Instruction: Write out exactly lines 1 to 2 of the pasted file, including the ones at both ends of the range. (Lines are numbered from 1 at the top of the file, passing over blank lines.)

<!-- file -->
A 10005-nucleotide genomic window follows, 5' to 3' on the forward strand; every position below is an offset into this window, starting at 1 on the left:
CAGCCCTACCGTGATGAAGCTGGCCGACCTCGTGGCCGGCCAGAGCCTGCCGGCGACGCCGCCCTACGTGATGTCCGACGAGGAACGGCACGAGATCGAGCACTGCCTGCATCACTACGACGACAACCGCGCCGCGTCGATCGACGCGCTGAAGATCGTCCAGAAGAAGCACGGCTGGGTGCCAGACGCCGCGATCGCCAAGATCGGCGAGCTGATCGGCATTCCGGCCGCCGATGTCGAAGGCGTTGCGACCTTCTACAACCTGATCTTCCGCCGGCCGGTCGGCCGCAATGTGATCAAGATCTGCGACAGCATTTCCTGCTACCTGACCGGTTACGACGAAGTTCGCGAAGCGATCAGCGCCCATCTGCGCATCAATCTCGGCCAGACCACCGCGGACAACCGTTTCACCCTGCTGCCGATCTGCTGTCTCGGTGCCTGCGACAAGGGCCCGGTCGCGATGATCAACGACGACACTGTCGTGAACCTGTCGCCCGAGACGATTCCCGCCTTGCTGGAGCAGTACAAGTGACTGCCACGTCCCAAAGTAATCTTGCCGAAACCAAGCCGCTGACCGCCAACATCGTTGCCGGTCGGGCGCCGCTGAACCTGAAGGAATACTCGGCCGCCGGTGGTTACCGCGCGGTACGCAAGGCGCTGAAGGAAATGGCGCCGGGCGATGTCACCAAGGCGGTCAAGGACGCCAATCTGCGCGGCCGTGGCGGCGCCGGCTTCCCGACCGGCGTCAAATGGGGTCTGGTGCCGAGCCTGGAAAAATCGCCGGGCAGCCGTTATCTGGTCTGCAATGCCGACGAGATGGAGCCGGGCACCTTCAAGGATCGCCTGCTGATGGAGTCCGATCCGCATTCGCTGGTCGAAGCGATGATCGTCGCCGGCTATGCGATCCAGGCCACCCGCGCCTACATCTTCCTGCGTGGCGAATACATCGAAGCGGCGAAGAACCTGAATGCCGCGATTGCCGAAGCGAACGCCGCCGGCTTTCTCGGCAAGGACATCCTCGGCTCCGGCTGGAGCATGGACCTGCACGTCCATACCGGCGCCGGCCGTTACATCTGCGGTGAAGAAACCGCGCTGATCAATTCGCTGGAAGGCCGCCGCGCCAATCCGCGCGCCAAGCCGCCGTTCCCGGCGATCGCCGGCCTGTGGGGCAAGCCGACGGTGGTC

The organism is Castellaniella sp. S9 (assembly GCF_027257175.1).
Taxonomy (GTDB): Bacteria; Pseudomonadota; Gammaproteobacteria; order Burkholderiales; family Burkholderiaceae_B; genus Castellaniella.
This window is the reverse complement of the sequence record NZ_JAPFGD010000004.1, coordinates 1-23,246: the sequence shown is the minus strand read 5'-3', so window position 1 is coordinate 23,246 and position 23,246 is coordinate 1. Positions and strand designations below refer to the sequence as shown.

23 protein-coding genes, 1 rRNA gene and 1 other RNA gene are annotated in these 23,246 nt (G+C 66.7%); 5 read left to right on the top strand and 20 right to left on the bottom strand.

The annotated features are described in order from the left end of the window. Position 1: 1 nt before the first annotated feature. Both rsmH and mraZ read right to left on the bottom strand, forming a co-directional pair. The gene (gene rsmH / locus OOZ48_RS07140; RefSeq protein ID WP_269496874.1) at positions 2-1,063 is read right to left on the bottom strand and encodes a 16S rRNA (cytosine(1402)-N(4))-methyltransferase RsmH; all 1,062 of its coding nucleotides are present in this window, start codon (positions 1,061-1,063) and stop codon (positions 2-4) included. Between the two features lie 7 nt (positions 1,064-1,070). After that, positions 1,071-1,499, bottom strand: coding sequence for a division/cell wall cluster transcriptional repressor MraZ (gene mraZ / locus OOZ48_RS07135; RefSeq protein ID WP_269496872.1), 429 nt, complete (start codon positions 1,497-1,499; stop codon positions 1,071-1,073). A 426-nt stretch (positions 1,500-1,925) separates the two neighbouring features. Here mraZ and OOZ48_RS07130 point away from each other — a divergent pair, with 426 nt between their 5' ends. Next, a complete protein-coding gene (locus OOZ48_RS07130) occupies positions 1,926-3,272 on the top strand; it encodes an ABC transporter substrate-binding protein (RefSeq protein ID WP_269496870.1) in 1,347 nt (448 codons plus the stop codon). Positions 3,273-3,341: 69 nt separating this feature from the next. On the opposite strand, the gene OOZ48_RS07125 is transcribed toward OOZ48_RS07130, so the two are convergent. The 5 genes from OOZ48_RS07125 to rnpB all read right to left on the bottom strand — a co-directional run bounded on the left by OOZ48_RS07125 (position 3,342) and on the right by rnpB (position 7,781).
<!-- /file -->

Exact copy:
A 10005-nucleotide genomic window follows, 5' to 3' on the forward strand; every position below is an offset into this window, starting at 1 on the left:
CAGCCCTACCGTGATGAAGCTGGCCGACCTCGTGGCCGGCCAGAGCCTGCCGGCGACGCCGCCCTACGTGATGTCCGACGAGGAACGGCACGAGATCGAGCACTGCCTGCATCACTACGACGACAACCGCGCCGCGTCGATCGACGCGCTGAAGATCGTCCAGAAGAAGCACGGCTGGGTGCCAGACGCCGCGATCGCCAAGATCGGCGAGCTGATCGGCATTCCGGCCGCCGATGTCGAAGGCGTTGCGACCTTCTACAACCTGATCTTCCGCCGGCCGGTCGGCCGCAATGTGATCAAGATCTGCGACAGCATTTCCTGCTACCTGACCGGTTACGACGAAGTTCGCGAAGCGATCAGCGCCCATCTGCGCATCAATCTCGGCCAGACCACCGCGGACAACCGTTTCACCCTGCTGCCGATCTGCTGTCTCGGTGCCTGCGACAAGGGCCCGGTCGCGATGATCAACGACGACACTGTCGTGAACCTGTCGCCCGAGACGATTCCCGCCTTGCTGGAGCAGTACAAGTGACTGCCACGTCCCAAAGTAATCTTGCCGAAACCAAGCCGCTGACCGCCAACATCGTTGCCGGTCGGGCGCCGCTGAACCTGAAGGAATACTCGGCCGCCGGTGGTTACCGCGCGGTACGCAAGGCGCTGAAGGAAATGGCGCCGGGCGATGTCACCAAGGCGGTCAAGGACGCCAATCTGCGCGGCCGTGGCGGCGCCGGCTTCCCGACCGGCGTCAAATGGGGTCTGGTGCCGAGCCTGGAAAAATCGCCGGGCAGCCGTTATCTGGTCTGCAATGCCGACGAGATGGAGCCGGGCACCTTCAAGGATCGCCTGCTGATGGAGTCCGATCCGCATTCGCTGGTCGAAGCGATGATCGTCGCCGGCTATGCGATCCAGGCCACCCGCGCCTACATCTTCCTGCGTGGCGAATACATCGAAGCGGCGAAGAACCTGAATGCCGCGATTGCCGAAGCGAACGCCGCCGGCTTTCTCGGCAAGGACATCCTCGGCTCCGGCTGGAGCATGGACCTGCACGTCCATACCGGCGCCGGCCGTTACATCTGCGGTGAAGAAACCGCGCTGATCAATTCGCTGGAAGGCCGCCGCGCCAATCCGCGCGCCAAGCCGCCGTTCCCGGCGATCGCCGGCCTGTGGGGCAAGCCGACGGTGGTC